On Chabi, Second Principal Wife of Khubilai Khan

Excerpts from Khubilai Khan: His Life and Times, by Morris Rossabi
(Berkeley: University of California Press, 1988), pp. 16 & 67-69


One other influential advisor was [Khubilai Khan's] remarkable second wife, Chabi. Her early life remains a mystery: the Persian accounts scarcely mention her, and only a few Chinese texts yield much information about her. We know that she and Khubilai were married just before 1240, because her son was born in that year, but nothing is known of her life between 1240 and the eve of Khubilai's accession as Great Khan in 1260. Contemporary sources hardly mention Khubilai's first wife, Tegulun (Chinese: T'ieh-ku-lun), or his two other principal wives, Tarakhan and Bayaghuchin. He had four households (Mongolian: ordo), each supervised by a main wife under whom were a number of subordinate wives and concubines. The only ordo that is accorded much attention in accounts of the period is Chabi's, the second.

The attention to Chabi is warranted, for she had a great impact on Khubilai, influencing, for example, his views on religion. She was an ardent Buddhist and was, in particular, attracted by Tibetan Buddhism. She gave her first-born son a Tibetan name (Dorji, b.1240, from Tibetan rDo-rje). There is no specific evidence that she induced Khubilai to invite Buddhist monks to his territory before he became the Great Khan, but she certainly did not dampen his enthusiasm for conversations about Buddhism with [the monk] Hai-yun, and she may have encouraged Khubilai in his desire to unravel the complexities of Buddhist doctrine. She herself donated some of her jewelry to Buddhist monasteries.


Chabi was the ideal helpmate in Khubilai's effort to rule China. It was she, for instance, who urged him to return to the North from his campaign against the Song and counter the threat of [his brother] Arigh Boke. Without her timely warning, Khubilai would have been in a weaker position to cope with his brother. She aspired to be the empress of a powerful state, not simply the wife of a tribal chieftain. She had wide-ranging interests and was not limited by Mongol pastoral traditions. In the early years of Khubilai's reign, for example, four members of the Imperial Guard, according to the Yuan shi, proposed that the areas around his capital be turned into pastureland for the Mongol horses. This proposal fit in with the traditional Mongol economy, but it made little sense in the agrarian economy of North China. Chabi sensed the folly of the proposal and objected violently. She reprimanded Liu Bing-Zung, one of the most influential of Khubilai's Chinese advisors, for not speaking up against the proposal, noting, "You Chinese are intelligent. When you speak, the emperor listens. Why have you not remonstrated him?" Khubilai quickly rejected the proposal. The Mongol nobles were thus not permitted to encroach on the agricultural land of the Chinese peasants who lived around the capital.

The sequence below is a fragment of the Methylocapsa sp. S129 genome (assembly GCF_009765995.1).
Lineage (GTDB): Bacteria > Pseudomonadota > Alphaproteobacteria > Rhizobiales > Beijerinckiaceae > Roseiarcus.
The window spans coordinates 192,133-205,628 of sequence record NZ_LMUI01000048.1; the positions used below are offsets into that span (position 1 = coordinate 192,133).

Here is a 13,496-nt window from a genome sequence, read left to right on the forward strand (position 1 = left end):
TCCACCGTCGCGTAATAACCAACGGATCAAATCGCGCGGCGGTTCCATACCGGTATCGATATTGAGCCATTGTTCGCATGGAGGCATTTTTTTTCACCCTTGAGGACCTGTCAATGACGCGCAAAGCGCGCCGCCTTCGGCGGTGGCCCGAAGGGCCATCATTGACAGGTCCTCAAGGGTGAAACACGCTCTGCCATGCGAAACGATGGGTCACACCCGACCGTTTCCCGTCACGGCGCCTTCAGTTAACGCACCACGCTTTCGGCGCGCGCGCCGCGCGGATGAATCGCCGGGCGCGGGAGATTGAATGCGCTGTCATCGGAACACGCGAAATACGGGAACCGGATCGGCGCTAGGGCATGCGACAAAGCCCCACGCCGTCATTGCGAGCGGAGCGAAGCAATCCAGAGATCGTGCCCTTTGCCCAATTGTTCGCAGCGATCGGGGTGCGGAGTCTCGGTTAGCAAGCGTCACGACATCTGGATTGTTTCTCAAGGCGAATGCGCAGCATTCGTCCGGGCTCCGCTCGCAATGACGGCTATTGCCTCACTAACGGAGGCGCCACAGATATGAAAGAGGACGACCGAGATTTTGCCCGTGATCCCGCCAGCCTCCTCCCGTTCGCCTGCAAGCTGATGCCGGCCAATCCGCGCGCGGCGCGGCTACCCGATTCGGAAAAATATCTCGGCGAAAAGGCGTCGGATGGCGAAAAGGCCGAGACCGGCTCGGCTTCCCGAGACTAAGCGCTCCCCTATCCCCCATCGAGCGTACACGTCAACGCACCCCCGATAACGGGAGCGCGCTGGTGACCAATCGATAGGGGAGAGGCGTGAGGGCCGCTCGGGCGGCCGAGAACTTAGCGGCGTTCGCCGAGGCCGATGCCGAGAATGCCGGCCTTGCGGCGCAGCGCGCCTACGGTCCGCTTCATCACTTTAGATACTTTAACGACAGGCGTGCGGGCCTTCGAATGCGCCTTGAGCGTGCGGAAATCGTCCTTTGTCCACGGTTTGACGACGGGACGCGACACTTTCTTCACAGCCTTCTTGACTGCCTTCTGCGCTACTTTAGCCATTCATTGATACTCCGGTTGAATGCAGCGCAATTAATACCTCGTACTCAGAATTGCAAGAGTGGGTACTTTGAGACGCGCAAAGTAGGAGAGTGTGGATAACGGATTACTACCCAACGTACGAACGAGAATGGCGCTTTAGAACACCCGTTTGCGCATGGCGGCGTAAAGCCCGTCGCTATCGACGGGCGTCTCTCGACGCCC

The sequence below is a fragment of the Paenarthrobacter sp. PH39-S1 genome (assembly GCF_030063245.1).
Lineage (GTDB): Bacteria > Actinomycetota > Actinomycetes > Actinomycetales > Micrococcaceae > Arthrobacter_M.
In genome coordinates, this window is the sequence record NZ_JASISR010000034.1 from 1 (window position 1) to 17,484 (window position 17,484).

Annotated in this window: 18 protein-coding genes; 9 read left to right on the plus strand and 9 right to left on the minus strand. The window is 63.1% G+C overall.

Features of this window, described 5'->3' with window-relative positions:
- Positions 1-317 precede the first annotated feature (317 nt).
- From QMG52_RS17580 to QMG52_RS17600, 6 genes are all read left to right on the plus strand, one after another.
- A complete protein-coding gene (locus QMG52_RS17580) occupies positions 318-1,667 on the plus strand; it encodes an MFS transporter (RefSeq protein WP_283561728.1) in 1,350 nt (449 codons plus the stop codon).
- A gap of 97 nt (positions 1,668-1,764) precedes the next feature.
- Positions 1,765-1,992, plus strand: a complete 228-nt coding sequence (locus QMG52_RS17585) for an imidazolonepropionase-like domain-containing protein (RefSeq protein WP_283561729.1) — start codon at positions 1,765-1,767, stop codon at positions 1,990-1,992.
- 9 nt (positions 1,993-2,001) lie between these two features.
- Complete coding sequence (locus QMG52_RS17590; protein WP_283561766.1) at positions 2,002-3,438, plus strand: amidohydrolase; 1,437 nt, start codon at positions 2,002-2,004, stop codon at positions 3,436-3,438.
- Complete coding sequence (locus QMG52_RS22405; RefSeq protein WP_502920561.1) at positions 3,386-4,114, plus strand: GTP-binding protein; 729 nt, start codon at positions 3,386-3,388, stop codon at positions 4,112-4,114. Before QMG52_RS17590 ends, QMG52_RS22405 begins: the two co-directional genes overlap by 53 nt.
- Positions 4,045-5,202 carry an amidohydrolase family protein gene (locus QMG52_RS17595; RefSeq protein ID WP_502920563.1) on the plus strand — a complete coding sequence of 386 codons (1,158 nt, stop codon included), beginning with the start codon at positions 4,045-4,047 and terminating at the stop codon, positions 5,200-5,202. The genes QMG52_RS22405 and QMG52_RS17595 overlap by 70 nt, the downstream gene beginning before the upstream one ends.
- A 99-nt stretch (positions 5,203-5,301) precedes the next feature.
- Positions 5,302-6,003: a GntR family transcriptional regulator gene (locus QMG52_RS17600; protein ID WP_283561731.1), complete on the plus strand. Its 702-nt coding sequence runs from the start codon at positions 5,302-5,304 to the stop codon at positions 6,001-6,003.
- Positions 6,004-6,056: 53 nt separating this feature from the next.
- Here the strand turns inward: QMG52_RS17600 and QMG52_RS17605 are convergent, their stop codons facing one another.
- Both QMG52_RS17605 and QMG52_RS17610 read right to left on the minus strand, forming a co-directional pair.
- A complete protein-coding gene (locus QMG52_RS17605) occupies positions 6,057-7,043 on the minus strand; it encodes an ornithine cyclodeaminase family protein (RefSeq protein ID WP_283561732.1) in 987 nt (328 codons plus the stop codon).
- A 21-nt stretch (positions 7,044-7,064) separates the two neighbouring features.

Chabi's personality, interests, and activities eventually initiated trends at court. She was regarded as extremely frugal and rarely threw anything out, and numerous perhaps stereotyped anecdotes about her parsimoniousness appear in her biography in the Yuan shi. With her encouragement, the court ladies collected the strings from old bows and made them into thread, which could then be woven for cloth. She salvaged old animal pelts and used them as rugs. Her practicality is also evident in the new fashions she introduced. Khubilai was concerned that Mongol hats were "without a front" and that those who wore them received little protection from the blazing desert sun. So Chabi designed hats with a rim, and Khubilai ordered all new hats to be modeled on Chabi's creation. Later she designed a sleeveless garment that could be worn comfortably in combat.

She was also in fashion when she expressed an interest in earlier rulers of China. Like Khubilai, she was entranced by the great Emperor Tai-tsung of the Tang dynasty, and she prodded a Chinese scholar to explain the exploits and the character of the Tang ruler of the court. Since Tang Tai-tsung was the most renowned emperor of the last truly powerful Chinese dynasty, it is only natural that Khubilai would wish to emulate him and that Chabi would invite comparisons between her husband and the illustrious Tang ruler. Chabi and Khubilai must have realized that it would be easier for Khubilai to govern the Chinese if he succeeded in identifying himself with a major figure in the Chinese tradition. In sum, Chabi was just as anxious as her husband to set up a government in China.


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